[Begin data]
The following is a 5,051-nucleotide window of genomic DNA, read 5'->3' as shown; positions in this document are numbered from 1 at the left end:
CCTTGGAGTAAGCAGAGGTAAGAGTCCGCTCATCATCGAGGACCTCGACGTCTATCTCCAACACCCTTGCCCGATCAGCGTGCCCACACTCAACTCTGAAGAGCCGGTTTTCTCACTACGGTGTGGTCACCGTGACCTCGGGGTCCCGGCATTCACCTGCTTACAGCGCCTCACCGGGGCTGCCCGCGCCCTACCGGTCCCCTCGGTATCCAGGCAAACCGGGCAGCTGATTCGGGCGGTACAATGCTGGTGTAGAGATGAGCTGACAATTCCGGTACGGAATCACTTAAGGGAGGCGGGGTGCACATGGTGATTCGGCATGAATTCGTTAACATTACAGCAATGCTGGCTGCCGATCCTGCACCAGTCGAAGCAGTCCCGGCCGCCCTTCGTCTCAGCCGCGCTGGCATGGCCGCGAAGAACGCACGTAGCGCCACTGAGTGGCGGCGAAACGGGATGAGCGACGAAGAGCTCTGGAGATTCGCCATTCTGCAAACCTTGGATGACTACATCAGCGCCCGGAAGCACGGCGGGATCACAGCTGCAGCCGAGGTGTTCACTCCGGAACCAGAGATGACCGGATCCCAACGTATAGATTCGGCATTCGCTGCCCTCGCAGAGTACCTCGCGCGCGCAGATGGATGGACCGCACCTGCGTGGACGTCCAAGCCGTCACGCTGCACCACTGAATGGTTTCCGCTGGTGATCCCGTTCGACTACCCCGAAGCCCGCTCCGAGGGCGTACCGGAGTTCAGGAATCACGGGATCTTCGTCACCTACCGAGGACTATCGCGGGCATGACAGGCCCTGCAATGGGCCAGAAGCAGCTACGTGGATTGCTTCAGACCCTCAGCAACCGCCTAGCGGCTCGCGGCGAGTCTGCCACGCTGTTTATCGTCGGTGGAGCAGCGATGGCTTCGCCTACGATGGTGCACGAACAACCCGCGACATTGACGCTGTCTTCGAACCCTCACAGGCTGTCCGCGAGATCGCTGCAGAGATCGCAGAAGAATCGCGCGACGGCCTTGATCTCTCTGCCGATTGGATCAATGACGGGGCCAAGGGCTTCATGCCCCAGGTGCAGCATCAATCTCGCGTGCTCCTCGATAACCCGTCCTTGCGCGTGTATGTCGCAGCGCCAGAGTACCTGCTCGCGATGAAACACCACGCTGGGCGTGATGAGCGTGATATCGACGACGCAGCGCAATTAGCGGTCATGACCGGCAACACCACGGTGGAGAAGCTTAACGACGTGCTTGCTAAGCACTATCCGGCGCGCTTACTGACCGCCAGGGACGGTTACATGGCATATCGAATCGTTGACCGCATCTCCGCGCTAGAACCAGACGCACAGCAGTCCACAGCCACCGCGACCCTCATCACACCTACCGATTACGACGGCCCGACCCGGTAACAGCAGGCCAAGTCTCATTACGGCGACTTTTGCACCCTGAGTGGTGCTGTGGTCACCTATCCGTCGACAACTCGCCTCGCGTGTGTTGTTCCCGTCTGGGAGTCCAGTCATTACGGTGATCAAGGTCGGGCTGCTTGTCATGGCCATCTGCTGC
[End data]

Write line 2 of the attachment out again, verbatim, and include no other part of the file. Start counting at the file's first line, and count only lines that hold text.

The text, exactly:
CCTTGGAGTAAGCAGAGGTAAGAGTCCGCTCATCATCGAGGACCTCGACGTCTATCTCCAACACCCTTGCCCGATCAGCGTGCCCACACTCAACTCTGAAGAGCCGGTTTTCTCACTACGGTGTGGTCACCGTGACCTCGGGGTCCCGGCATTCACCTGCTTACAGCGCCTCACCGGGGCTGCCCGCGCCCTACCGGTCCCCTCGGTATCCAGGCAAACCGGGCAGCTGATTCGGGCGGTACAATGCTGGTGTAGAGATGAGCTGACAATTCCGGTACGGAATCACTTAAGGGAGGCGGGGTGCACATGGTGATTCGGCATGAATTCGTTAACATTACAGCAATGCTGGCTGCCGATCCTGCACCAGTCGAAGCAGTCCCGGCCGCCCTTCGTCTCAGCCGCGCTGGCATGGCCGCGAAGAACGCACGTAGCGCCACTGAGTGGCGGCGAAACGGGATGAGCGACGAAGAGCTCTGGAGATTCGCCATTCTGCAAACCTTGGATGACTACATCAGCGCCCGGAAGCACGGCGGGATCACAGCTGCAGCCGAGGTGTTCACTCCGGAACCAGAGATGACCGGATCCCAACGTATAGATTCGGCATTCGCTGCCCTCGCAGAGTACCTCGCGCGCGCAGATGGATGGACCGCACCTGCGTGGACGTCCAAGCCGTCACGCTGCACCACTGAATGGTTTCCGCTGGTGATCCCGTTCGACTACCCCGAAGCCCGCTCCGAGGGCGTACCGGAGTTCAGGAATCACGGGATCTTCGTCACCTACCGAGGACTATCGCGGGCATGACAGGCCCTGCAATGGGCCAGAAGCAGCTACGTGGATTGCTTCAGACCCTCAGCAACCGCCTAGCGGCTCGCGGCGAGTCTGCCACGCTGTTTATCGTCGGTGGAGCAGCGATGGCTTCGCCTACGATGGTGCACGAACAACCCGCGACATTGACGCTGTCTTCGAACCCTCACAGGCTGTCCGCGAGATCGCTGCAGAGATCGCAGAAGAATCGCGCGACGGCCTTGATCTCTCTGCCGATTGGATCAATGACGGGGCCAAGGGCTTCATGCCCCAGGTGCAGCATCAATCTCGCGTGCTCCTCGATAACCCGTCCTTGCGCGTGTATGTCGCAGCGCCAGAGTACCTGCTCGCGATGAAACACCACGCTGGGCGTGATGAGCGTGATATCGACGACGCAGCGCAATTAGCGGTCATGACCGGCAACACCACGGTGGAGAAGCTTAACGACGTGCTTGCTAAGCACTATCCGGCGCGCTTACTGACCGCCAGGGACGGTTACATGGCATATCGAATCGTTGACCGCATCTCCGCGCTAGAACCAGACGCACAGCAGTCCACAGCCACCGCGACCCTCATCACACCTACCGATTACGACGGCCCGACCCGGTAACAGCAGGCCAAGTCTCATTACGGCGACTTTTGCACCCTGAGTGGTGCTGTGGTCACCTATCCGTCGACAACTCGCCTCGCGTGTGTTGTTCCCGTCTGGGAGTCCAGTCATTACGGTGATCAAGGTCGGGCTGCTTGTCATGGCCATCTGCTGC